Digital Twin of Infrastructure
A Digital Twin of an infrastructure is a living digital simulation that brings all the data and models together, and updates itself from multiple sources to represent its physical counterpart. The Digital Twin, maintained throughout the life cycle of an asset and easily accessible at any time, provides the infrastructure owner/users with an early insight into potential risk to mobility induced by climatic events, heavy vehicle load and even aging of a transport infrastructure. As shown in the figure, this repository of data and models for transport infrastructures, integral to a comprehensive SHM strategy and decision-making support tool, is based on two scientific and technological pillars:
Pillar I – Data Collection: customized integration of terrestrial, satellite and airborne inspection systems with past and future climate data as well as with historical infrastructure data for a comprehensive SHM strategy to enable the use of scientific knowledge for decision makers;
Pillar II – Modelling: optimized integration of the most current data (Pillar I) with most advanced physics-based & data-driven models into a Digital Twin of a transport infrastructure as a decision-making support tool to assess the risks to infrastructures subjected to current/future climate events as well as aging caused by environmental impacts.
Transport infrastructures are the backbone of our society due to that we heavily rely on the uninterrupted availability of the road network, and bridges are the bottleneck of the urban/rural mobility network. Extreme climatic events and climate change are important threats to the reliability and safety of bridge infrastructures. This project will establish an innovative remedial action in which a Digital Twin of transport infrastructure is leveraged as a decision making support tool to minimize the impact of extreme events on seamless transportation, increase the capacity of the road network for mobility of people/freight, protect the users and provide optimal information to the operators.
Today, road transport assets are designed, built and operated relying on numerous data sources and various models. Design engineers use established models provided by standards; construction engineers document the data on actual material and provide as-built drawings; operators collect data on traffic, incidents, inspections and maintenance; and climate scientists combine climate data and models to anticipate future climatic events. Given the overwhelming sources for and the complexity of data and models, the most current information and updated calculations may not be readily available for crucial decisions, e.g. regarding safety and operability of an infrastructure during episodes of extreme events. This drives inadaptability and uncertainties, and creates costs and inefficiencies. The project’s overarching goal is to implement a comprehensive decision-making support tool leveraging the combined power of data and models ensuring resilience, accessibility, cost-effectiveness and safety of bridges during episodes of extreme events.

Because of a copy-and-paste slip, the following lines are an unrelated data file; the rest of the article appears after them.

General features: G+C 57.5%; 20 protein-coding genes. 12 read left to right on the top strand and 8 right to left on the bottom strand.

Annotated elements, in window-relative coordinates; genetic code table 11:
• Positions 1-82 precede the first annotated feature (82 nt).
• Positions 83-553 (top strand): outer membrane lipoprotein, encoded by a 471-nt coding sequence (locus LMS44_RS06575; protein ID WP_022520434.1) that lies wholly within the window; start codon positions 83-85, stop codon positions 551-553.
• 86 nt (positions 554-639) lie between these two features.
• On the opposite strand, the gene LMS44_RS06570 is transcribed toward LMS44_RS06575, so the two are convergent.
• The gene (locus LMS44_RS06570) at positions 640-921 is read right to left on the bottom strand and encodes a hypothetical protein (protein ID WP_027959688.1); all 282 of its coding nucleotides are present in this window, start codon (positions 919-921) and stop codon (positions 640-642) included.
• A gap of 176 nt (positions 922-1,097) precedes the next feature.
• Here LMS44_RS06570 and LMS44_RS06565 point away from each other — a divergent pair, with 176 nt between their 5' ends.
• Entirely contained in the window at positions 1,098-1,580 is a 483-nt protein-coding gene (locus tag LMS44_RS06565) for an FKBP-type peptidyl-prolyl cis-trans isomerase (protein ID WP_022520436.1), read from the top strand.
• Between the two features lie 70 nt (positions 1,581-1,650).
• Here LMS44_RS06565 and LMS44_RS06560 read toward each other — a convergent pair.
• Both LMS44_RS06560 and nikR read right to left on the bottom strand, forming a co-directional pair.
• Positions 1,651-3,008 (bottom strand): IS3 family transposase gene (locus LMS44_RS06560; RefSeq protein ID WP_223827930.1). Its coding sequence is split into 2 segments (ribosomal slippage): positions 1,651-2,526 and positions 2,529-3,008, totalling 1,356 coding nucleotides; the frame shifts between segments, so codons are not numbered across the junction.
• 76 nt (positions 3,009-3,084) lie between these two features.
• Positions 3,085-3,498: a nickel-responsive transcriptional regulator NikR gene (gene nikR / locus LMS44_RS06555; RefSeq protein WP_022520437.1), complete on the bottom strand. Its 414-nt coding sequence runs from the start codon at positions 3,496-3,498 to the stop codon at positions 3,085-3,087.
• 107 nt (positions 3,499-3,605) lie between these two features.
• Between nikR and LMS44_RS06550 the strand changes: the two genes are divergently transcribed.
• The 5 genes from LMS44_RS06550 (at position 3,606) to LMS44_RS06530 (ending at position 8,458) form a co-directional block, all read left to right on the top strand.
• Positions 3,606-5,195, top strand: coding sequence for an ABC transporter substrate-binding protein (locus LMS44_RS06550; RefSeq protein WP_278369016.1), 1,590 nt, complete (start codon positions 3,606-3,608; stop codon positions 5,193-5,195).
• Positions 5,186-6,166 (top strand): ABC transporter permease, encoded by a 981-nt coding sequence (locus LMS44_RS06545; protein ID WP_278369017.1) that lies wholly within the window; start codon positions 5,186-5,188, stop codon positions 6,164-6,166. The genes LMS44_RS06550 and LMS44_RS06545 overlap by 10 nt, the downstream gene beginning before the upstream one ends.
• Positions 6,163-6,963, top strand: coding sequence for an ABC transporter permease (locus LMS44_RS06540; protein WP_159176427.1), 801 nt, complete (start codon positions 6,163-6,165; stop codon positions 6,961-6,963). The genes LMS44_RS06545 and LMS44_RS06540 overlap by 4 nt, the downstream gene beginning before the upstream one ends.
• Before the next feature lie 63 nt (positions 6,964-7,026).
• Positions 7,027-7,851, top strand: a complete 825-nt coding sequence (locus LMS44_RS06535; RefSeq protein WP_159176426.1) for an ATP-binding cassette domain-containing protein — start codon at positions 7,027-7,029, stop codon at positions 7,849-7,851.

This project will initiate a strategic cooperation between Chalmers University of Technology, Stanford University, as well as the City of Stockholm and the City of Gothenburg as the collaborating end-users. Both Chalmers and Sanford are among the leading centers for digital transformation surrounded by industries that cultivate digital movement. The complementary expertise of Structures and Composites Laboratory at Stanford in “collecting & analyzing data from structures” together with the expertise of Concrete Structures research group at Chalmers in “developing models for the assessment of structures” will join forces to solve the challenge addressed in this project. Furthermore, in close cooperation with the collaborating end-users, the project aims to further develop and adapt the concept of Digital Twin for civil structures, and to establish Chalmers as a leader and Västra Götaland as a leading knowledge region in this field.
Västra Götaland’s transport infrastructure includes many large bridges: from Svinesund Bridge in the north to Älvsborg Bridge in the south, as well as the prospect of new landmark bridges, e.g. Hisingsbron. Moreover, the bridge infrastructures in this region are not only exposed to extremely harsh climate – the harshest in Sweden due to both corrosive sea water and freeze-thaw cycles – they are also vulnerable against weather-related floods caused by heavy rains and high sea levels. The implementation of project’s outcome will contribute to sustainable urban development and the growth of Västra Götaland as a leading knowledge region. Moreover, the project will help Västra Götaland to take on the challenge of climate adaptation and to create a resilient urban region by developing next-generation decision-making tools for its key infrastructures.
- Stockholms stad (Public, Sweden)
- Stanford University (Academic, USA)
- City of Gothenburg (Public, Sweden)
The project is closed: 31/01/2020